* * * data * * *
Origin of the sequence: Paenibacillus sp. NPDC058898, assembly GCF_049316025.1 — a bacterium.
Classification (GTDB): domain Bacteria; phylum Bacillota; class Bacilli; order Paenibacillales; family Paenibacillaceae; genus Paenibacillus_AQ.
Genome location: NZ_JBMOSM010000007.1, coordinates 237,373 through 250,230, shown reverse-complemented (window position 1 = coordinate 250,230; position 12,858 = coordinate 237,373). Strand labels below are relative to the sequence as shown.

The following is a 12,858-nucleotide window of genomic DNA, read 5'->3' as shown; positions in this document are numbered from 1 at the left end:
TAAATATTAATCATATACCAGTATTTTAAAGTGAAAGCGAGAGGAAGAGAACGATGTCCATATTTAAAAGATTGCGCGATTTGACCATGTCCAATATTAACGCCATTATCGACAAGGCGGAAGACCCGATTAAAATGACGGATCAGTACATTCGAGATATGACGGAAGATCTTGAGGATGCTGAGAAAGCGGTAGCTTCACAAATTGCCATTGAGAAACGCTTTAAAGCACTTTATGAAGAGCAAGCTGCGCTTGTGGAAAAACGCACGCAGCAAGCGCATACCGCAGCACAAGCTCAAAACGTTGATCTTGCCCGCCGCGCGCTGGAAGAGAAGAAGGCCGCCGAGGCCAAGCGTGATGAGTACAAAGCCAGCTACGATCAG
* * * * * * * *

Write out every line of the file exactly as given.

Origin of the sequence: Paenibacillus sp. NPDC058898, assembly GCF_049316025.1 — a bacterium.
Classification (GTDB): domain Bacteria; phylum Bacillota; class Bacilli; order Paenibacillales; family Paenibacillaceae; genus Paenibacillus_AQ.
Genome location: NZ_JBMOSM010000007.1, coordinates 237,373 through 250,230, shown reverse-complemented (window position 1 = coordinate 250,230; position 12,858 = coordinate 237,373). Strand labels below are relative to the sequence as shown.

The following is a 12,858-nucleotide window of genomic DNA, read 5'->3' as shown; positions in this document are numbered from 1 at the left end:
TAAATATTAATCATATACCAGTATTTTAAAGTGAAAGCGAGAGGAAGAGAACGATGTCCATATTTAAAAGATTGCGCGATTTGACCATGTCCAATATTAACGCCATTATCGACAAGGCGGAAGACCCGATTAAAATGACGGATCAGTACATTCGAGATATGACGGAAGATCTTGAGGATGCTGAGAAAGCGGTAGCTTCACAAATTGCCATTGAGAAACGCTTTAAAGCACTTTATGAAGAGCAAGCTGCGCTTGTGGAAAAACGCACGCAGCAAGCGCATACCGCAGCACAAGCTCAAAACGTTGATCTTGCCCGCCGCGCGCTGGAAGAGAAGAAGGCCGCCGAGGCCAAGCGTGATGAGTACAAAGCCAGCTACGATCAG